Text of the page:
Reaffirming a Debt in a Bankruptcy Proceeding

Judge holding gavel in courtroom

When you file for protection under Chapter 7 of the bankruptcy law, the court can seize non-exempt assets to sell and pay off your creditors. However, if you have personal property not covered by the exemptions, and you want to protect that property, you can choose to “reaffirm” the debt on that property.

What Is Reaffirmation of a Debt?

In its simplest terms, a reaffirmation of a debt is an acknowledgement that you owe the money and intend to continue making payments. It’s not clear, however, whether the bankruptcy court needs to approve the reaffirmation or whether you simply need to notify the creditor and apply for reaffirmation. Some courts have allowed a debtor to reaffirm simply by telling the bankruptcy court that you plan to do so.

It’s important to understand, though, that you must affirmatively indicate an intention to reaffirm the debt. This is a change for prior bankruptcy law, where you could stay current on an obligation and avoid repossession. Under the law as it currently exists, if you’ve filed a bankruptcy petition, but have not proposed to reaffirm the debt, a lender can seek to take back secured property.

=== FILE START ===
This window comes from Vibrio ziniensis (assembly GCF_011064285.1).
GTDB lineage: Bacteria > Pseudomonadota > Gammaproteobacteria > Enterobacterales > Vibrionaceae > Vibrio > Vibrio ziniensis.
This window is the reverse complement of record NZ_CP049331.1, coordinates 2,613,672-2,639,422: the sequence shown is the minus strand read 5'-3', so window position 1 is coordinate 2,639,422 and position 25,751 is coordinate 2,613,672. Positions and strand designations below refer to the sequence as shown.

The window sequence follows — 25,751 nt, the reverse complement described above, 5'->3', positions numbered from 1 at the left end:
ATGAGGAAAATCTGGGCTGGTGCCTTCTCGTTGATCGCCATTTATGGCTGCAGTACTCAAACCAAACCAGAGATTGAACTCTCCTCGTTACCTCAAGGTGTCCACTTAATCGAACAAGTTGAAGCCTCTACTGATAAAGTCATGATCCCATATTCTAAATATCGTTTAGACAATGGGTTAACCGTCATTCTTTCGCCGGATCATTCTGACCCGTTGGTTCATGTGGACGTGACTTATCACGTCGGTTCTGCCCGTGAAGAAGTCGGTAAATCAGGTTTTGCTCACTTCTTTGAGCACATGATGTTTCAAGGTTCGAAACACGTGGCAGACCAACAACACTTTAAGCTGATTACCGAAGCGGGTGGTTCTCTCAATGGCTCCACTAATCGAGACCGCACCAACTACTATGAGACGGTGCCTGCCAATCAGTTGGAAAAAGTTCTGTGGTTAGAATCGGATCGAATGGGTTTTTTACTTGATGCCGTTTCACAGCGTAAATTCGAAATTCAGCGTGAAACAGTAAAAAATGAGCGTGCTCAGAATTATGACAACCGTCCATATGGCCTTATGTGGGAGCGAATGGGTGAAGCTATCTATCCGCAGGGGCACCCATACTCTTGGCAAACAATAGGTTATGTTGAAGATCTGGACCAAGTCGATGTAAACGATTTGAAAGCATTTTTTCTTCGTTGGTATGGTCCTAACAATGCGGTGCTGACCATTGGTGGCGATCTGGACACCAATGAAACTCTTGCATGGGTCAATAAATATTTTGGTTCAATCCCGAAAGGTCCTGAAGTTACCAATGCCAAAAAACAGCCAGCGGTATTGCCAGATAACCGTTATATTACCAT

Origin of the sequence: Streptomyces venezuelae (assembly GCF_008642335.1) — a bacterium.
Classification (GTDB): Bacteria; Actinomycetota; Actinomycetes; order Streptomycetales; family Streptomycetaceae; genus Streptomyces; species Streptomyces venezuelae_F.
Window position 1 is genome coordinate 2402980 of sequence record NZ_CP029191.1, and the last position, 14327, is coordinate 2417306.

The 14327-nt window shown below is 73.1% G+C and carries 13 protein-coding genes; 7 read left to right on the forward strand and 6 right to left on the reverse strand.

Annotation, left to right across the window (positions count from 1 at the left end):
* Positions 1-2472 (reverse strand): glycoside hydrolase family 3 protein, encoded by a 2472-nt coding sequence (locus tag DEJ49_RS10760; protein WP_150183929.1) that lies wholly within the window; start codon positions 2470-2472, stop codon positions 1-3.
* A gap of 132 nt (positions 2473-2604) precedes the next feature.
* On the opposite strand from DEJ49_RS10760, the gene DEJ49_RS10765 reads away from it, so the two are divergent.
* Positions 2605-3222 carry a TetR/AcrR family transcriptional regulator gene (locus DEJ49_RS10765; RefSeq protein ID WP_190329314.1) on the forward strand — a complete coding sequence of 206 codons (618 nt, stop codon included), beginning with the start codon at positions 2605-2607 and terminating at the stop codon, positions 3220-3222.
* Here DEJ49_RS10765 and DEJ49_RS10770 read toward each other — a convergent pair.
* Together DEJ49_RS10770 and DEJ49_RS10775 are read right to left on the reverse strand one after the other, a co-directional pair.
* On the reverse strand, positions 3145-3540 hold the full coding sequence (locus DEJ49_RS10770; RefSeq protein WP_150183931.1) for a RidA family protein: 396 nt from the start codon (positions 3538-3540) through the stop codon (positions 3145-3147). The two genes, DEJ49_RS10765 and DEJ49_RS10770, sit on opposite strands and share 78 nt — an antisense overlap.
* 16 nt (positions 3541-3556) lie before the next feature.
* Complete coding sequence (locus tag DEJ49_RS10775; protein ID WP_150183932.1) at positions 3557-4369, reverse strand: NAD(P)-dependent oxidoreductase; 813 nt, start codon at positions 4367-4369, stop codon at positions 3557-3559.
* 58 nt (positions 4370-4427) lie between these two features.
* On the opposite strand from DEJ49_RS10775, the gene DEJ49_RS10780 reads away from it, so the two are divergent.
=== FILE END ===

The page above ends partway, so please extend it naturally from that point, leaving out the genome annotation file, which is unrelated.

To warrant approval, the reaffirmation cannot be found to impose an undue hardship on you as a debtor. You must be able to demonstrate that you will have the resources to make payments, or that someone else will make them for you. Your attorney can typically sign off on a reaffirmation, but the court will also set up a hearing to rule on a reaffirmation, if necessary.

Contact Heath, TX Bankruptcy Attorney Carrie Weir

I offer a free initial consultation to all potential bankruptcy clients. Contact my office by e-mail or call me at 972-772-3083 for a private meeting. With offices in Rockwall, Texas, I represent clients in Heath, Greenville, Lavon, Wylie, Mesquite and Rowlett.

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